1. Ukraine in its macro-regional context: a fragile interface between Europe and Russia
Ukraine plays a key role in the delivery of Russian energy resources to Europe: 60% of the Russian gas consumed in Europe transits through Ukraine. In the last decade, Russia has developed alternative routs: the North Stream (under the Baltic Sea directly to Germany, Map 1) and the Blue Stream to Turkey. The South Stream project under the Black Sea to Balkan Europe is under construction.
Both EU and Russia tried to convince former Ukrainian leadership of the advantages of an economic integration with them. EU suggested to sign the ENP Association agreement while Russia insisted that Ukraine joins the Eurasian Custom Union under Moscow leadership. Each side argued that the maintenance of close economic relations was incompatible with the integration with the other partner and thus considered it as a zero-sum game which triggered the current crisis in November 2013, when Russia requested Ukraine to join the Eurasian Custom Union before signing the Association agreement during the Oriental Partnership Summit.
EU and Russia are the main partners of Ukraine (Map 2) as regards to foreign trade, and its most important sources of foreign direct investments.
They are also the main destinations of Ukrainian emigration. EU provides Ukraine with the largest part of foreign aid. The territorial distribution of flight connections reflects this situation. In relation to population, Russia, as trade partner (imports+exports), is much more important for Ukraine than the EU member states. The legacy of the common Soviet past clearly shows in the distribution of exports: Russia is a much more important foreign consumer of Ukrainian goods than EU. Moreover, Figure 1 shows that the EU share in Ukrainian trade has been rising in the 1990s but is declining since the 2000s.
Map 3 shows the GDP per capita in EU Eastern Neighbourhood by regions. In the last decade, Ukraine economy has shown successive indicators of weakness. The gap between Russia economic growth and that of Ukraine has been rising since 2003, because Ukrainian productive system has not been modernising quickly enough and needed massive investments. Since 2005 Ukrainian trade deficit has been deepening and since 2006 the Ukrainian public debt has been rapidly increasing. As a result, Ukraine path is less and less alike that of an emerging economy; the country stands as one of the poorest area of Europe Eastern neighbourhood, along with Georgia and its breakaway parts –Abkhazia and South Ossetia. The Western part of Ukraine shows a particularly low level of development. The contrast is obvious compared to Russia, and even to Belarus which has been doing quite better than Ukraine since the 2000s.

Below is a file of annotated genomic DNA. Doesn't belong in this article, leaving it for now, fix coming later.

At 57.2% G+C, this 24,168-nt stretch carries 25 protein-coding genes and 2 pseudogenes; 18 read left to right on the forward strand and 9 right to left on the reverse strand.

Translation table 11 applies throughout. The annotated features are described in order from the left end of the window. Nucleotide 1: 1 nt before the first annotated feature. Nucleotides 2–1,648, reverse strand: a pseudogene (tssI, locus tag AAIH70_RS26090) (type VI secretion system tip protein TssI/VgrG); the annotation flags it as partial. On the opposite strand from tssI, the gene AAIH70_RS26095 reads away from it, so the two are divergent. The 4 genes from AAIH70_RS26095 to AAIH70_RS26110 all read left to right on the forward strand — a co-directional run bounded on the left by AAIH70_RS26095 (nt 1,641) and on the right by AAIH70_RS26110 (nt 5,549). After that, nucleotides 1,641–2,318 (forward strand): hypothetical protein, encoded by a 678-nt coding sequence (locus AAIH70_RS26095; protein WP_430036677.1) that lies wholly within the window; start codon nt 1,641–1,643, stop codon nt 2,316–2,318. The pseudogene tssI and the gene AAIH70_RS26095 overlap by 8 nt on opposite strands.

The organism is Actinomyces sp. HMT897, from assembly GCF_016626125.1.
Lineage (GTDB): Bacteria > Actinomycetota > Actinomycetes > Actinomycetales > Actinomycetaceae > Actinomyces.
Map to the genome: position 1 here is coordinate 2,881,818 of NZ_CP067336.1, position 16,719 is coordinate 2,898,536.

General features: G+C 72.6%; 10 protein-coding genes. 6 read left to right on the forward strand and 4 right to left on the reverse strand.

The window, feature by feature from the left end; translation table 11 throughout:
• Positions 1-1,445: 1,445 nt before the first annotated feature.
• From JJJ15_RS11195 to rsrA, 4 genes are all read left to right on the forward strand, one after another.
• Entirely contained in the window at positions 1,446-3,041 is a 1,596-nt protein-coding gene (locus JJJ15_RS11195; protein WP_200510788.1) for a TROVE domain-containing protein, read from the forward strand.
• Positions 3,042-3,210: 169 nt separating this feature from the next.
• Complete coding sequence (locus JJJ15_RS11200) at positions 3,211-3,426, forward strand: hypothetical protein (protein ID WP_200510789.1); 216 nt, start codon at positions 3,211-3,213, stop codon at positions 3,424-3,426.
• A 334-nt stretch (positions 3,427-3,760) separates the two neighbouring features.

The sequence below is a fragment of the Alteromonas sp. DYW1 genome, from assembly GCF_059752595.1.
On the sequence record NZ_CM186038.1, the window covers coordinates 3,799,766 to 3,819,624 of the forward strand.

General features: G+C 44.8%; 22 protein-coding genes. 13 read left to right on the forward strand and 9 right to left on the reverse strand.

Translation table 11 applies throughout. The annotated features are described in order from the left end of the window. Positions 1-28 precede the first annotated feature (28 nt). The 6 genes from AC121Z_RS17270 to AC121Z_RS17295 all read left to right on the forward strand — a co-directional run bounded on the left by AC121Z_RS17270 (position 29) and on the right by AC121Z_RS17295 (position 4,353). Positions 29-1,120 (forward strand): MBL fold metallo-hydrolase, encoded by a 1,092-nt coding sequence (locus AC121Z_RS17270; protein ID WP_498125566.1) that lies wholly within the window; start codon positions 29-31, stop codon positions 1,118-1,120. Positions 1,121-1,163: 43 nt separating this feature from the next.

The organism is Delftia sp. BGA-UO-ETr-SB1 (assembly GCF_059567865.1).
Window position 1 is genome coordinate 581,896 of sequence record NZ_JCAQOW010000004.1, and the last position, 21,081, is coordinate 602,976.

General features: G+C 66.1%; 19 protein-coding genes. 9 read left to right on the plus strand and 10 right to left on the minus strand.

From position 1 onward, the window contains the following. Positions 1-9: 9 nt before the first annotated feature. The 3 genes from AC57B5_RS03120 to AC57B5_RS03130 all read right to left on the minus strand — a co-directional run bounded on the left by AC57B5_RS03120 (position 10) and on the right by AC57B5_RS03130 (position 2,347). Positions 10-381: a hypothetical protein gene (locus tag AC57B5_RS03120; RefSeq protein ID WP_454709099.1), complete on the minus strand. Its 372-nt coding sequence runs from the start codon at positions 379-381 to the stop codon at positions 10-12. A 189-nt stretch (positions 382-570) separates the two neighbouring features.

As compared with its neighbours in the Black Sea basin, Ukraine economic dynamics during the 2000s was particularly bad (Map 4). Still, the situation in its East, the most industrialised and urbanised region, was more favourable, partly because of its rapid depopulation (GDP per inhabitant rises when population declines). This development was in striking contrast with the progress of most regions of Turkey and of the neighbouring Russian Krasnodar krai.